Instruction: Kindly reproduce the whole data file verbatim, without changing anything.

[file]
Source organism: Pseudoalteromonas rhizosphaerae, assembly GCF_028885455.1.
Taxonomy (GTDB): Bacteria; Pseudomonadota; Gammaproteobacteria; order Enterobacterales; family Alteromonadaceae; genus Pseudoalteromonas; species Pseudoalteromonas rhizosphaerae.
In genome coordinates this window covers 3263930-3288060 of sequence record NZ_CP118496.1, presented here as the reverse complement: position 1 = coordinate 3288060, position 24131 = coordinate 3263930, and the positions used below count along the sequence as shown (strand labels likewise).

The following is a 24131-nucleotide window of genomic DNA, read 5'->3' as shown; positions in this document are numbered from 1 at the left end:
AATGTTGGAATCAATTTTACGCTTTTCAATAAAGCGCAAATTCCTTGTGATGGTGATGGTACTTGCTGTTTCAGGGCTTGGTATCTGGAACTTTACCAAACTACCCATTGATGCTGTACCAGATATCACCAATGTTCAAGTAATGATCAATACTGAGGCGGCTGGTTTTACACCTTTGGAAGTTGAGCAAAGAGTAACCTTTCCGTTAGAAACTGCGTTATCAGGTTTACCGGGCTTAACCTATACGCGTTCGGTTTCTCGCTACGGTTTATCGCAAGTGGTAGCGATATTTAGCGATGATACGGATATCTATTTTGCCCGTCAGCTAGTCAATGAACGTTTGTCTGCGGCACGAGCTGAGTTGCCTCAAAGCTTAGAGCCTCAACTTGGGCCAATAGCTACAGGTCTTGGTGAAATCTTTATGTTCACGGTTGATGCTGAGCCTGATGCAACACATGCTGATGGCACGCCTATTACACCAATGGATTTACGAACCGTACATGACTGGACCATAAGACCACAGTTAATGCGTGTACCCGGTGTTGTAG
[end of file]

Source organism: Pseudoalteromonas rhizosphaerae, assembly GCF_028885455.1.
Taxonomy (GTDB): Bacteria; Pseudomonadota; Gammaproteobacteria; order Enterobacterales; family Alteromonadaceae; genus Pseudoalteromonas; species Pseudoalteromonas rhizosphaerae.
In genome coordinates this window covers 3263930-3288060 of sequence record NZ_CP118496.1, presented here as the reverse complement: position 1 = coordinate 3288060, position 24131 = coordinate 3263930, and the positions used below count along the sequence as shown (strand labels likewise).

The following is a 24131-nucleotide window of genomic DNA, read 5'->3' as shown; positions in this document are numbered from 1 at the left end:
AATGTTGGAATCAATTTTACGCTTTTCAATAAAGCGCAAATTCCTTGTGATGGTGATGGTACTTGCTGTTTCAGGGCTTGGTATCTGGAACTTTACCAAACTACCCATTGATGCTGTACCAGATATCACCAATGTTCAAGTAATGATCAATACTGAGGCGGCTGGTTTTACACCTTTGGAAGTTGAGCAAAGAGTAACCTTTCCGTTAGAAACTGCGTTATCAGGTTTACCGGGCTTAACCTATACGCGTTCGGTTTCTCGCTACGGTTTATCGCAAGTGGTAGCGATATTTAGCGATGATACGGATATCTATTTTGCCCGTCAGCTAGTCAATGAACGTTTGTCTGCGGCACGAGCTGAGTTGCCTCAAAGCTTAGAGCCTCAACTTGGGCCAATAGCTACAGGTCTTGGTGAAATCTTTATGTTCACGGTTGATGCTGAGCCTGATGCAACACATGCTGATGGCACGCCTATTACACCAATGGATTTACGAACCGTACATGACTGGACCATAAGACCACAGTTAATGCGTGTACCCGGTGTTGTAG